What makes fish such a healthy dinner option?

Gracewell  |  December 12, 2016
 British Dietetic Association

Adding more fish to your diet could have a number of important benefits.

It's long been known that fish is a key part of a balanced diet, but increasingly scientists are uncovering just how beneficial it can be. Loaded with essential vitamins found in few other foods, finding ways to eat more fish can be a great step in pursuing a healthier lifestyle. 

Important vitamins and minerals
As a good source of vitamin B, vitamin D, protein and selenium, fish is an excellent choice for a healthy dinner. More importantly, however, not only is fish one of the few foods to contain omega-3 fatty acids, but a single serving can be loaded with these beneficial fats. As the Daily Mail reported, humans can't produce these on their own, and fish like herring, mackerel and sardines are among the the richest sources for omega-3 fatty acids available.

Fish oil may be helpful in reducing cardiovascular disease, arthritis and other common ailments, but the National Health Service stated that the biggest benefit associated with omega-3 fatty acids is that it may lower an individual's risk for dementia. Though the NHS cautioned that further research is necessary, it is believed that eating fish at least once a week or more can help strengthen communication cells in the brain.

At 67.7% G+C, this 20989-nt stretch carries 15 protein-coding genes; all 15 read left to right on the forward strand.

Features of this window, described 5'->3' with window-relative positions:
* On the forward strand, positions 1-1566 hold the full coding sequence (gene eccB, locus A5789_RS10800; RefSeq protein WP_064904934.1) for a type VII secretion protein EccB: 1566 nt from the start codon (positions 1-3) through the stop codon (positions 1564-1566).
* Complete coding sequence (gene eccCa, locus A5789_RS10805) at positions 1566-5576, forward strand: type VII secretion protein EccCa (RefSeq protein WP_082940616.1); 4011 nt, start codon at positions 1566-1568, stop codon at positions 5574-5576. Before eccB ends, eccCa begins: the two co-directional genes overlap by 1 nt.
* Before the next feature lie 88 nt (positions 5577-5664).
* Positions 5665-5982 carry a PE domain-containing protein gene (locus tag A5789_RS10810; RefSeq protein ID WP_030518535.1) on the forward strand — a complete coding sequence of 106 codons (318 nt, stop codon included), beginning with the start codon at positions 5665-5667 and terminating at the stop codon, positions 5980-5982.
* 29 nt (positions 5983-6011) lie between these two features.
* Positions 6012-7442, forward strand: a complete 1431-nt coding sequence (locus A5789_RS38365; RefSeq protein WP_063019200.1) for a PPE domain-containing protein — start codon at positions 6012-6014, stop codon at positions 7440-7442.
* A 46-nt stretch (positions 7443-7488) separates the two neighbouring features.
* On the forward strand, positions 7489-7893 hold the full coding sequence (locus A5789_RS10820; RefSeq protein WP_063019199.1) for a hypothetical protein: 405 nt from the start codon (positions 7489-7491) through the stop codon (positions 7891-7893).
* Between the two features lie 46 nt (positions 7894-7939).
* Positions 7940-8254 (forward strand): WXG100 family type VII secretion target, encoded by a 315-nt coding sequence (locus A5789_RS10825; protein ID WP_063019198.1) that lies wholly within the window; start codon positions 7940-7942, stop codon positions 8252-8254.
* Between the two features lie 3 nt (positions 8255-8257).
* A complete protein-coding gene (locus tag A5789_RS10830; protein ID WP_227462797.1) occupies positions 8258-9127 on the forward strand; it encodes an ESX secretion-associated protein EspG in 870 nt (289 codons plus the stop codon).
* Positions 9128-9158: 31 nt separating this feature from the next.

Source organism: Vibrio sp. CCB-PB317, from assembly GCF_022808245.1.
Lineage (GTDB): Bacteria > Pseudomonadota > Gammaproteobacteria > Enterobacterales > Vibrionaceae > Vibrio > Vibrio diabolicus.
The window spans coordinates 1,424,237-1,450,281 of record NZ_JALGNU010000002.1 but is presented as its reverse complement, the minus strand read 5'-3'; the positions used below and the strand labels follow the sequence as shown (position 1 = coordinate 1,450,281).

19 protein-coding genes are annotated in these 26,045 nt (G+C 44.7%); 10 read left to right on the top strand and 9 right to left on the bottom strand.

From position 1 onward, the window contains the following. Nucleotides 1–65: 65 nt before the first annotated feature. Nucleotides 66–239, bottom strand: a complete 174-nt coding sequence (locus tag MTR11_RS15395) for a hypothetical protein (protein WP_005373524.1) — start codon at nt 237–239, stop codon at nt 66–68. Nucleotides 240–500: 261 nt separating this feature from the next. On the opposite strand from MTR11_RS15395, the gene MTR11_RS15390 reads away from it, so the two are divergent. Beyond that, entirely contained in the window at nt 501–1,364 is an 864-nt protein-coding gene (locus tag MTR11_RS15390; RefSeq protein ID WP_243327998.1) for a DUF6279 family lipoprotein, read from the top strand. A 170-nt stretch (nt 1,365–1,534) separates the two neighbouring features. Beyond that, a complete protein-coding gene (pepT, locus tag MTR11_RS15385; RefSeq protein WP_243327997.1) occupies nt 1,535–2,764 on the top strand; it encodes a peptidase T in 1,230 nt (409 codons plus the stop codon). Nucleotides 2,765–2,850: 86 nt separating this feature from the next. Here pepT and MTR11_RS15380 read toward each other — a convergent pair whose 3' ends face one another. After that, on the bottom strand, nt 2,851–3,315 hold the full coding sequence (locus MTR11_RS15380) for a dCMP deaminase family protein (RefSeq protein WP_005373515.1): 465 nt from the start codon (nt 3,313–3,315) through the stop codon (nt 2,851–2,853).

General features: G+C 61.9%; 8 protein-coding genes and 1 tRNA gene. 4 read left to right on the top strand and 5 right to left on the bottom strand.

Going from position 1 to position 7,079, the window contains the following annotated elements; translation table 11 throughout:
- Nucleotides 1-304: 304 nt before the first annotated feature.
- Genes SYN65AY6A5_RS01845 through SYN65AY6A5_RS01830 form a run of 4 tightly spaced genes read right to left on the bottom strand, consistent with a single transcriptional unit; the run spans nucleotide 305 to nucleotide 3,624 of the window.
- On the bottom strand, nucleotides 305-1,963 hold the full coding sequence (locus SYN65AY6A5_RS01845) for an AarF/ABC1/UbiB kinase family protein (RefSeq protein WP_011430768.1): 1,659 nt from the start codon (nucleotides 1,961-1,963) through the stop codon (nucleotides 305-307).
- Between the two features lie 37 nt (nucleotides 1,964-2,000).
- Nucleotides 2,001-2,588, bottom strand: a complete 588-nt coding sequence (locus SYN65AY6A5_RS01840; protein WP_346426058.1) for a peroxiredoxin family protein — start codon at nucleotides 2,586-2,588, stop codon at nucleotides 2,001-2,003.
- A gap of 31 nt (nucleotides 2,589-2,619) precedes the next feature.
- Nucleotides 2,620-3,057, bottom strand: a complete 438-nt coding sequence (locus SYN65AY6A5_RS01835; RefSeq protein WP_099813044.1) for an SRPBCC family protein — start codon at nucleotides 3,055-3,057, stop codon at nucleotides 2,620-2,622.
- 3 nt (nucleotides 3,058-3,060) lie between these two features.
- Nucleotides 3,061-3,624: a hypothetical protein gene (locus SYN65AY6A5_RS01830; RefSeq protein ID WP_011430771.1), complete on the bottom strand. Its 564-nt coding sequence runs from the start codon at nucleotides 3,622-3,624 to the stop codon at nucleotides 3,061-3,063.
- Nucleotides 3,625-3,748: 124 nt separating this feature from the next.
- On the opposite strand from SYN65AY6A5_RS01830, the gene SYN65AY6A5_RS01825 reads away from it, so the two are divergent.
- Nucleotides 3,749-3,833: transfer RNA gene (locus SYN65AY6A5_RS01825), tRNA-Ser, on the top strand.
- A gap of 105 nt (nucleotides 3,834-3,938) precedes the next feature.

Older adults in particular, therefore, should look for ways to add fish to a diet. Even for individuals without a family history of dementia, this can be an easy step to combat the onset of chronic conditions common in old age.

Replacing other sources of protein
Fish is loaded with benefits that promote good overall health, but another reason it makes for such a nutritious dinner option is that it can replace proteins that can be loaded with bad kinds of fats, salt and cholesterol. A serving of halibut, tuna, salmon and many other common types of fish can have just as much protein as a steak or pork chop. When it's covered with batter and served with a side of chips, fish might not be particularly beneficial. Opt for simple preparations to maximise what fish can do for your health.

British Dietetic Association spokesperson Alison Hornby explained to the NHS that fish really is a great choice for eating well.

"The benefits of eating at least two portions of fish a week, including one of oily fish, include keeping your blood pressure at a healthy level and improving blood lipids, both of which reduce your risk of cardiovascular disease: the biggest killer in the UK," said Hornby. "Remember that you can get your omega-3 from a range of oily fish. Tinned sardines and mackerel, for example, are an easy and cheap way to stock up the store cupboard. Eaten on toast with a side salad, this makes a quick, easy and nutritious meal."

Look for opportunities to add fish into your diet. Find a few favourite recipes and slowly replace less healthy dishes with nutritious fish.